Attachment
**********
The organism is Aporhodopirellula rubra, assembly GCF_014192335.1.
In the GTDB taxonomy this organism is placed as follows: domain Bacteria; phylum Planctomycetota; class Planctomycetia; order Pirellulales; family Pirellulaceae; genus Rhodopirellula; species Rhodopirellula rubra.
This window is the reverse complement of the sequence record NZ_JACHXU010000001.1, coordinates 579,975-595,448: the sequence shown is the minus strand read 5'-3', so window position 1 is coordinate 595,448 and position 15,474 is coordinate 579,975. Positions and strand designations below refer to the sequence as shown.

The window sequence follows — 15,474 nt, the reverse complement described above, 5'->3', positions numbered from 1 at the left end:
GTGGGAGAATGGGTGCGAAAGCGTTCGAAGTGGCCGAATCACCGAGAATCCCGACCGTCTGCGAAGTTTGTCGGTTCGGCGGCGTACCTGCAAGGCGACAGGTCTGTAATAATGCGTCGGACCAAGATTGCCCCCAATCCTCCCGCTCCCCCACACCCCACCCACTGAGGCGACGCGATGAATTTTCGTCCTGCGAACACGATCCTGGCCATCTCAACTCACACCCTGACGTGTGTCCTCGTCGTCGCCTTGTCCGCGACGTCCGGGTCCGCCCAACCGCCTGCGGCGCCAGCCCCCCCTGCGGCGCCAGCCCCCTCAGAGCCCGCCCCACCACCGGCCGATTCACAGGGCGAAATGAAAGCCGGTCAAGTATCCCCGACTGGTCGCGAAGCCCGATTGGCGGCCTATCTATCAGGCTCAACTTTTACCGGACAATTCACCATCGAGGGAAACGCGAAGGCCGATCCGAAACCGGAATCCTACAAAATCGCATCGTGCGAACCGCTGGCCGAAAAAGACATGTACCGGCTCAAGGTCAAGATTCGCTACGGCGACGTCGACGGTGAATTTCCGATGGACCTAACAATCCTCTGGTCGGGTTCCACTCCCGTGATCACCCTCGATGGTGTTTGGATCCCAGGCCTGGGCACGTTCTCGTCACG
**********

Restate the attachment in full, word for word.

The organism is Aporhodopirellula rubra, assembly GCF_014192335.1.
In the GTDB taxonomy this organism is placed as follows: domain Bacteria; phylum Planctomycetota; class Planctomycetia; order Pirellulales; family Pirellulaceae; genus Rhodopirellula; species Rhodopirellula rubra.
This window is the reverse complement of the sequence record NZ_JACHXU010000001.1, coordinates 579,975-595,448: the sequence shown is the minus strand read 5'-3', so window position 1 is coordinate 595,448 and position 15,474 is coordinate 579,975. Positions and strand designations below refer to the sequence as shown.

The window sequence follows — 15,474 nt, the reverse complement described above, 5'->3', positions numbered from 1 at the left end:
GTGGGAGAATGGGTGCGAAAGCGTTCGAAGTGGCCGAATCACCGAGAATCCCGACCGTCTGCGAAGTTTGTCGGTTCGGCGGCGTACCTGCAAGGCGACAGGTCTGTAATAATGCGTCGGACCAAGATTGCCCCCAATCCTCCCGCTCCCCCACACCCCACCCACTGAGGCGACGCGATGAATTTTCGTCCTGCGAACACGATCCTGGCCATCTCAACTCACACCCTGACGTGTGTCCTCGTCGTCGCCTTGTCCGCGACGTCCGGGTCCGCCCAACCGCCTGCGGCGCCAGCCCCCCCTGCGGCGCCAGCCCCCTCAGAGCCCGCCCCACCACCGGCCGATTCACAGGGCGAAATGAAAGCCGGTCAAGTATCCCCGACTGGTCGCGAAGCCCGATTGGCGGCCTATCTATCAGGCTCAACTTTTACCGGACAATTCACCATCGAGGGAAACGCGAAGGCCGATCCGAAACCGGAATCCTACAAAATCGCATCGTGCGAACCGCTGGCCGAAAAAGACATGTACCGGCTCAAGGTCAAGATTCGCTACGGCGACGTCGACGGTGAATTTCCGATGGACCTAACAATCCTCTGGTCGGGTTCCACTCCCGTGATCACCCTCGATGGTGTTTGGATCCCAGGCCTGGGCACGTTCTCGTCACG